What do you think?
Rate this book
289 pages, Hardcover
First published September 1, 2016
The obsession with lighting comes from the lack of contact with it in the natural world… the only resource Denmark has in abundance is darkness
And if it wasn’t bad enough that winters are dark and cold and summers are short, Denmark also has 179 days of rain per year.
The closest you will ever come to seeing vampires burnt by daylight is by inviting a group of Danes for a hygge dinner and then placing them under a 5,000K fluorescent light tube
several smaller lamps around the room create a more hyggeligt light than one big lamp set in the ceiling
Visit a student on a shoestring budget and you may still encounter a €1,000 Verner Panton lamp in the corner of her thirty-two-square-metre flat.
To foreigners, Danish sounds like someone speaking German with a hot potato in their mouth.
Some have described the Danish workplace as something like the opening credits of The Flintstones. Come five o’clock, everyone has left before you can say ‘Yabba dabba doo!’
People with children usually leave at four; those without, at five.
Hygge is also a situation where there is a lot of relaxed thoughtfulness. Nobody takes centre stage or dominates the conversation
But in recent years I have also come to realize that there is a severe drawback to a social landscape like this: it doesn’t readily admit newcomers
While a dish consisting of live shrimp covered in ants may make the headlines, it is relatively far from everyday Danish cuisine
Traditional Danish lunch includes a budget version of smørrebrød (open-faced sandwiches) on rye bread with pickled herring
Once you get out of Copenhagen airport, you may think you have walked on to the set of a ninja movie. In Denmark, everyone wears black... In the summertime, you are allowed to go for a wider range of colours, even something crazily flamboyant like grey
The Danish hairstyle is casual to the point of being borderline lazy. Wake up and go
Danes do love design, and walking into many Danish homes can be like walking into the pages of an interior design magazine
Danes therefore tend to put a lot of effort and money into making their homes hyggelige. They enjoy the most living space per capita in all of Europe
One December, while I was a student… I spent the entire salary I earned that month from carrying, sawing, hammering, chopping and selling trees on a chair
The Kähler vase was an anniversary piece that was sold in a limited edition … More than 16,000 Danes tried to buy it online that day – most in vain, as the vase quickly sold out. The website crashed and people queued in long lines outside the stores that were stocking the vase; in many respects, the shoppers looked more like teenage girls fighting over tickets for a One Direction concert
The one thing that every home needs is a hyggekrog… I’ve put some cushions, a blanket, and a reindeer hide there, and I also sit there to work in the evenings
Be sure to smother those benches, chairs and windowsills in sheepskin to give them an extra layer of hygge. You may alternate between sheep and reindeer, while keeping cow skins for the floor.
With the Danes’ love of candles and wooden and other flammable things, it is no surprise that Copenhagen has been burnt to the ground on several occasions.
some say Denmark has two winters, one grey and one green
one of the most consistent patterns in happiness research is how little difference money makes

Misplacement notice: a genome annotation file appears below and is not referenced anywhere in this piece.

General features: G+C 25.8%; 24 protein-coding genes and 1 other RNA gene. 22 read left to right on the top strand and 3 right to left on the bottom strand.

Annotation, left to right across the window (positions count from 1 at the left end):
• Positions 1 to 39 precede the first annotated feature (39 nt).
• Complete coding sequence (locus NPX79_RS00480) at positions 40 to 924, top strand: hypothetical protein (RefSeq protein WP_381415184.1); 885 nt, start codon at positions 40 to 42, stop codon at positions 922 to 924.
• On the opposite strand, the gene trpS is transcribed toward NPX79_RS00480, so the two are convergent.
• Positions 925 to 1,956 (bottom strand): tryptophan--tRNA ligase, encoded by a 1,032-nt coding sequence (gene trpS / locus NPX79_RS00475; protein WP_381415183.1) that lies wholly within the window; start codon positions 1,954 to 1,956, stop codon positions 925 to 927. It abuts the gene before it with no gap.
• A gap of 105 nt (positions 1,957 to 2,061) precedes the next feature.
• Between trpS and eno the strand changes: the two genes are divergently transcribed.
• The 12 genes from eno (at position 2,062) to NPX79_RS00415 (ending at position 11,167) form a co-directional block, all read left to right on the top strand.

Hygge is an atmosphere which is not only unimproved by spending more money on it, but rather, in some ways, the opposite
So gather a group of people and head for the hills
In addition to hygge, Hans Christian Andersen, Lego and Danish design, Denmark is known for its love of bikes
A comprehensive study…found that people who bike to work are happier than those who drive or use public transport
dark, natural colours are hyggelige. The sight of a bright, sterile hospital…is not
This soft ð is one of the most difficult Danish sounds. The closest it comes to English is th, but with your tongue extended a little further
"Hygge is about an atmosphere and an experience, rather than about things. It is about being with the people we love. A feeling of home. A feeling that we are safe, that we are shielded from the world and allow ourselves to let our guard down."
“Happiness consists more in small conveniences or pleasures that occur every day, than in great pieces of good fortune that happens but seldom- Benjamin Franklin”
“1. ATMOSPHERE Turn down the lights.
2. PRESENCE Be here now. Turn off the phones.
3. PLEASURE Coffee, chocolate, cookies, cakes, candy. Gimme! Gimme! Gimme!
4. EQUALITY "We" over "me." Share the tasks and the airtime.
5. GRATITUDE Take it in. This might be as good as it gets.
6. HARMONY It's not a competition. We already like you. There is no need to brag about your achievements.
7. COMFORT Get comfy. Take a break. It's all about relaxation.
8. TRUCE No drama. Let's discuss politics another day.
9. TOGETHERNESS Build relationships and narratives. "Do you remember the time we . . . ?"
10. SHELTER This is your tribe. This is a place of peace and security."
“ 1. A HYGGEKROG.
2. A FIREPLACE
4. THINGS MADE OUT OF WOOD
8. THINK TACTILE
10. BLANKETS AND CUSHIONS”
"All books are hyggelig, but classics written by authors such as Jane Austen, Charlotte Bronte, Leo Tolstoy, and Charles Dickens have a special place on the bookshelf. At the right age, your kids may also love to cuddle up with you in the hyggekrog and have you read to them. Probably not Tolstoy."
“You cannot buy the right atmosphere or a sense of togetherness. You cannot hygge if you are in a hurry or stressed out, and the art of creating intimacy cannot be bought by anything but time, interest and engagement in the people around you."
“It doesn’t cost money to light a room correctly—but it does require culture”
“The best predictor of whether we are happy or not is our social relationships.”